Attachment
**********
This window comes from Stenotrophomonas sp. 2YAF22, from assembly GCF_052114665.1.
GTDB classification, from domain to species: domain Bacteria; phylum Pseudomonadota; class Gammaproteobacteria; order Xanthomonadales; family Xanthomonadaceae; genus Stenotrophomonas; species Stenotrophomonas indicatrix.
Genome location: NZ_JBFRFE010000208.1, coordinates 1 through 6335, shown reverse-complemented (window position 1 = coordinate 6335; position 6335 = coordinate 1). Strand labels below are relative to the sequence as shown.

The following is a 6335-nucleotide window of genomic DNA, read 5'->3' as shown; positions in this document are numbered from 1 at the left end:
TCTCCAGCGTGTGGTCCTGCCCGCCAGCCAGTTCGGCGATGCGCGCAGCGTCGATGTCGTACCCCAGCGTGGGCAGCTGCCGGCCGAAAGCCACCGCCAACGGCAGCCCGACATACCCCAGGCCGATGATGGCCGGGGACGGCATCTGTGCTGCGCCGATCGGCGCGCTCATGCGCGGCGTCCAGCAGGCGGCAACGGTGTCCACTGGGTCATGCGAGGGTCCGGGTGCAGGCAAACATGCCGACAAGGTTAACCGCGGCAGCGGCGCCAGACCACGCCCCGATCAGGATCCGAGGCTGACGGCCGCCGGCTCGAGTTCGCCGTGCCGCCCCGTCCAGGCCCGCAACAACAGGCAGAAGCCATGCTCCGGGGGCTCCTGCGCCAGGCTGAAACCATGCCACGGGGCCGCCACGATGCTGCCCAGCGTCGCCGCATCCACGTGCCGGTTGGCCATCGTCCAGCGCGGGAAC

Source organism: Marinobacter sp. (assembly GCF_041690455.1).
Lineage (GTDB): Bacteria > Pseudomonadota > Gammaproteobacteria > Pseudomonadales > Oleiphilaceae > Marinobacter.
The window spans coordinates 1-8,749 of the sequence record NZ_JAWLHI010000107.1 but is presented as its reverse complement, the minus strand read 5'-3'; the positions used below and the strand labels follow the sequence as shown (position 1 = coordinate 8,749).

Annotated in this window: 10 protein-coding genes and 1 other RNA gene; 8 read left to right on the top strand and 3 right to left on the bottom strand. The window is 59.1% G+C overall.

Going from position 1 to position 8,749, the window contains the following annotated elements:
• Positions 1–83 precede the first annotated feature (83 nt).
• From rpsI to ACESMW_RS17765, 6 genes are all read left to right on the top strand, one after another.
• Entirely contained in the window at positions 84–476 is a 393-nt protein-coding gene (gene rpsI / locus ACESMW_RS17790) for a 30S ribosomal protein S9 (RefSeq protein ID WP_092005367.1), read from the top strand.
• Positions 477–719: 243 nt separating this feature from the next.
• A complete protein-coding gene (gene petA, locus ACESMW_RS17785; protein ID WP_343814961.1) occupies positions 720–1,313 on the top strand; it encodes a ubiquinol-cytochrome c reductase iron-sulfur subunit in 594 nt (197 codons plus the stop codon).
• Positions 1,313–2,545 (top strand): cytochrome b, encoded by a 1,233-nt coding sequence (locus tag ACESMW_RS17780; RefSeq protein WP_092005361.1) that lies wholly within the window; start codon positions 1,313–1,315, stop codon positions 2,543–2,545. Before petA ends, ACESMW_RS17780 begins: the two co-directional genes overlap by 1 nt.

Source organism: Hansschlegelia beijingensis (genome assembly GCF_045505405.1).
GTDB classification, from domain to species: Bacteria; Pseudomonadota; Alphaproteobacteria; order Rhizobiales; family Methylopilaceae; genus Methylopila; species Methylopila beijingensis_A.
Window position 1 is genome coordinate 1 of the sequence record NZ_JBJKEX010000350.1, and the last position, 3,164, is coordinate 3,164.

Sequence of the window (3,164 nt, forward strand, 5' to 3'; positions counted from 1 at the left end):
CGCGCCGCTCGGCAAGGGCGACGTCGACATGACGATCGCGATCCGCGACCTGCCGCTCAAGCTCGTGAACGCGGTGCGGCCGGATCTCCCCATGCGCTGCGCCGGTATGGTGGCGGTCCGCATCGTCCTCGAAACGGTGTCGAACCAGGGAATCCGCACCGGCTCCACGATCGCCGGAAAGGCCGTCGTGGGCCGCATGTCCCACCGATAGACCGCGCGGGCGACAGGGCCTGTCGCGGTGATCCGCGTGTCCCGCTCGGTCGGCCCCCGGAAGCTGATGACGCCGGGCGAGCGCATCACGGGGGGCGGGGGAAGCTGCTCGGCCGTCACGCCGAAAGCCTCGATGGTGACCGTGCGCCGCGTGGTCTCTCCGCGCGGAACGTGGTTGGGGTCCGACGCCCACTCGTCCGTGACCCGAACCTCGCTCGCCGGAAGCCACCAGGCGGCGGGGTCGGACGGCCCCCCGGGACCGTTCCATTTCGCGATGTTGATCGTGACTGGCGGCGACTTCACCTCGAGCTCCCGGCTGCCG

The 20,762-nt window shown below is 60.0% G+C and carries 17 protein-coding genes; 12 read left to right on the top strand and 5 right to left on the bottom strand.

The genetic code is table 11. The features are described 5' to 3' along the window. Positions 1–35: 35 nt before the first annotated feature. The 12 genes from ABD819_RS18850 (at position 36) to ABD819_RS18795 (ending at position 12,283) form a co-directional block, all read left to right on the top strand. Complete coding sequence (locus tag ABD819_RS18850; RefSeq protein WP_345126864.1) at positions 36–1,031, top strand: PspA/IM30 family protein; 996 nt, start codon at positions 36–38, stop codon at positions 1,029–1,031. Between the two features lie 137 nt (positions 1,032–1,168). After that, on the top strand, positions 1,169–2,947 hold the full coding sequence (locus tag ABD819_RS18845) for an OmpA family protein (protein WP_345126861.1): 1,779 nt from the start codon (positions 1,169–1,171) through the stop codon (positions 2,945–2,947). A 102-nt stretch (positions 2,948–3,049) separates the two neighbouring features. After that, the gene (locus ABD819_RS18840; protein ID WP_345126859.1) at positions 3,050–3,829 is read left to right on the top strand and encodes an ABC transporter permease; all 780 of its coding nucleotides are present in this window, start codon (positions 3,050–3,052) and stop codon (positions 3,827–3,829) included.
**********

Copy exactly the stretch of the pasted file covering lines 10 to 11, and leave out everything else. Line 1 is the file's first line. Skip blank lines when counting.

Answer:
Going from position 1 to position 8,749, the window contains the following annotated elements:
• Positions 1–83 precede the first annotated feature (83 nt).